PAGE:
Comparative Legal Profession Histories (Program)
Tony Alfieri, University of Miami School of Law (US); Felice Batlan, Chicago-Kent College of Law (US); Gwen Jordon, University of Illinois (US); Ann Southworth, UC Irvine School of Law (US); Susan Carle, American University Washington College of Law (US) (Moderator); and Michael Ariens, St. Mary's University School of Law (US)
Comparative Legal Profession Histories
This panel explores the development of the legal profession from an historical perspective, examining a variety of topics and seeking to draw lessons across areas of focus on race, gender, political ideology and more. Some speakers will focus on current research projects on the U.S. legal profession while others will look at the historical development of the legal profession through a comparative lens. The underlying question uniting the panel is: what can historical study reveal about legal profession values and commitments?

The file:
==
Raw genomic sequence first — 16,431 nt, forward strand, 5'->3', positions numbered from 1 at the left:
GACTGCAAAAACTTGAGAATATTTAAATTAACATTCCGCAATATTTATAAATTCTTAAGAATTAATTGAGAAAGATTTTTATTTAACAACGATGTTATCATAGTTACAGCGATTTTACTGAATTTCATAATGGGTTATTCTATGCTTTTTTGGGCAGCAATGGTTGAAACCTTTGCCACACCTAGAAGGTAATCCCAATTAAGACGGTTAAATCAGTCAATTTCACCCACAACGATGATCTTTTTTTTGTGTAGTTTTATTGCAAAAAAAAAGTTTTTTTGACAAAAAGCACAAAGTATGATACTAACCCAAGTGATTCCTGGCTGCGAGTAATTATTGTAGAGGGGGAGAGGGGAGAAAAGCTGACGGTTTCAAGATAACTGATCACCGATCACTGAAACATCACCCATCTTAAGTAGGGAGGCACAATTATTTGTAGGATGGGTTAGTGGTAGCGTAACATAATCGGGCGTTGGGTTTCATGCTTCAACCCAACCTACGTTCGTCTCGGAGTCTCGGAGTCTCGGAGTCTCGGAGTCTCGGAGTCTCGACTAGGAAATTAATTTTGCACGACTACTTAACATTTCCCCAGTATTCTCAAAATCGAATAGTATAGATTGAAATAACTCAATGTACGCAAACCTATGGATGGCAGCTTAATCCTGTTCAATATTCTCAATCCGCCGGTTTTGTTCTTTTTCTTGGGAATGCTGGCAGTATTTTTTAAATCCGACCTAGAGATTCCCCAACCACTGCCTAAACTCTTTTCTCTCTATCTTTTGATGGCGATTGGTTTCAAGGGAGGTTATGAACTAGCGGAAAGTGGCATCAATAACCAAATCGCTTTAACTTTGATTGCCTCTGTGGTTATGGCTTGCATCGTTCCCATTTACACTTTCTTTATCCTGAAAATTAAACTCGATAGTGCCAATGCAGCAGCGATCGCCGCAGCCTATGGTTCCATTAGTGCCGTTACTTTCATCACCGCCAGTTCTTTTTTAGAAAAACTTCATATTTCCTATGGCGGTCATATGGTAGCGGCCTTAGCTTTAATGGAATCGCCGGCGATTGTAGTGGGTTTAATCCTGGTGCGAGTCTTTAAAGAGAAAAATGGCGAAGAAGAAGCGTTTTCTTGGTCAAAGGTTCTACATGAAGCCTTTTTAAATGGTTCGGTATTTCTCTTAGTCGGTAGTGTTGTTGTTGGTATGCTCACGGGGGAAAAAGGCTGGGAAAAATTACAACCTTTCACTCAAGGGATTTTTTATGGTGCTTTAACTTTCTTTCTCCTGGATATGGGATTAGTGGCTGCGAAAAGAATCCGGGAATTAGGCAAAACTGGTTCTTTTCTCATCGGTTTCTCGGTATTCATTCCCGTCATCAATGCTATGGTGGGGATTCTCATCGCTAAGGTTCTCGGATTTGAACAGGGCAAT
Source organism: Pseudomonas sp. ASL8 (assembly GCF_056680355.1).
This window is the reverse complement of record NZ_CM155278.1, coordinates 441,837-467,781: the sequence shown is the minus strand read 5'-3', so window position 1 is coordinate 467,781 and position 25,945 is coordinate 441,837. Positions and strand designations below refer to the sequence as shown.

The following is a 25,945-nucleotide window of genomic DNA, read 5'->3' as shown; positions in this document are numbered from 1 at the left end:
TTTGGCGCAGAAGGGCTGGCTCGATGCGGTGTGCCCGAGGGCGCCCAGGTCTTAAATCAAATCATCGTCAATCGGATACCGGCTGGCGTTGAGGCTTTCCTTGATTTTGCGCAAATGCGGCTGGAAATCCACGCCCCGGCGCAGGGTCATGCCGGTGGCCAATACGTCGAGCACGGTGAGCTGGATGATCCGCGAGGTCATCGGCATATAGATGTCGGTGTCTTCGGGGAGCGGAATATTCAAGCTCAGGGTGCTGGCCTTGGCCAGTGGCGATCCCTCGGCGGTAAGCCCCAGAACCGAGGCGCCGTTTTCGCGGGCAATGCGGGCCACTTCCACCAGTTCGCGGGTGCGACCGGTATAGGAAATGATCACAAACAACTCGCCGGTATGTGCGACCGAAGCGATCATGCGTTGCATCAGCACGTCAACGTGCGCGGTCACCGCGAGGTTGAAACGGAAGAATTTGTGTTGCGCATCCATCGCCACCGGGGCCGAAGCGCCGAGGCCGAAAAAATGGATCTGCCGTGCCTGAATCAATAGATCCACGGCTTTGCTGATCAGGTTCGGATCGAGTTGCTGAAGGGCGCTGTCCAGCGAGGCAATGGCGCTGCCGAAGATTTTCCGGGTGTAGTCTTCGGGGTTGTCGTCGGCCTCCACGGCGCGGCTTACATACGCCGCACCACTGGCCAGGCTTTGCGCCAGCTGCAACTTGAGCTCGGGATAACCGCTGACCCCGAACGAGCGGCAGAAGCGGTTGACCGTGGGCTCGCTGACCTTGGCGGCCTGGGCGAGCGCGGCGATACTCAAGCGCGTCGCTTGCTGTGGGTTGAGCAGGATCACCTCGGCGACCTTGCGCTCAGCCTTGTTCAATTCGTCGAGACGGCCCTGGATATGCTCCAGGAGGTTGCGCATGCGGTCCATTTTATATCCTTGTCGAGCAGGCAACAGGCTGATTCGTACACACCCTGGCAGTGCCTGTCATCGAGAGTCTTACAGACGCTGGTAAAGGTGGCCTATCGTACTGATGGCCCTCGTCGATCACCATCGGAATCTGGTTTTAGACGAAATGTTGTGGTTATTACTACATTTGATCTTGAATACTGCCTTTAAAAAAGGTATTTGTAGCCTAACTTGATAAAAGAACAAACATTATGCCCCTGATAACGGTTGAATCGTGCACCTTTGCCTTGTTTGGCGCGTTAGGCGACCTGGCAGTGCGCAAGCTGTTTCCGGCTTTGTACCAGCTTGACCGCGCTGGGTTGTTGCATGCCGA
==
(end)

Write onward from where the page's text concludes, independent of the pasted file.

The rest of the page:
After the "lawyers' scandal" known as Watergate, elite American lawyers reaffirmed the ideal that the lawyer owed a duty of loyalty both to one's clients and to the public. This latter duty, called "social trustee" or "public interest" professionalism, was embodied in part in the rules of ethics. In 1977, when the ABA created a special committee, later known as the Kutak Commission, part of its charge was to install social trustee professionalism in what became the Model Rules of Professional Conduct. The Kutak Commission's initial public draft of the Model Rules was attacked by many lawyer associations as sacrificing the lawyer's duty of loyalty to the client. This, many argued, was contrary to the fundamental professional duty of the American lawyer. The Kutak Commission retreated, then retreated again, as the debate on adoption of the Model Rules continued until 1983. As adopted, the Model Rules favored a market model of professionalism, largely to the exclusion of social trustee professionalism. A year later, Chief Justice Warren Burger gave a talk decrying a loss of professionalism within the legal profession. This sparked the "professionalism" movement, a three decade effort to restore a kind of social trustee professionalism. This paper examines the history of the American legal profession from 1970-1990, and suggests some lessons from this history may be useful to lawyers today.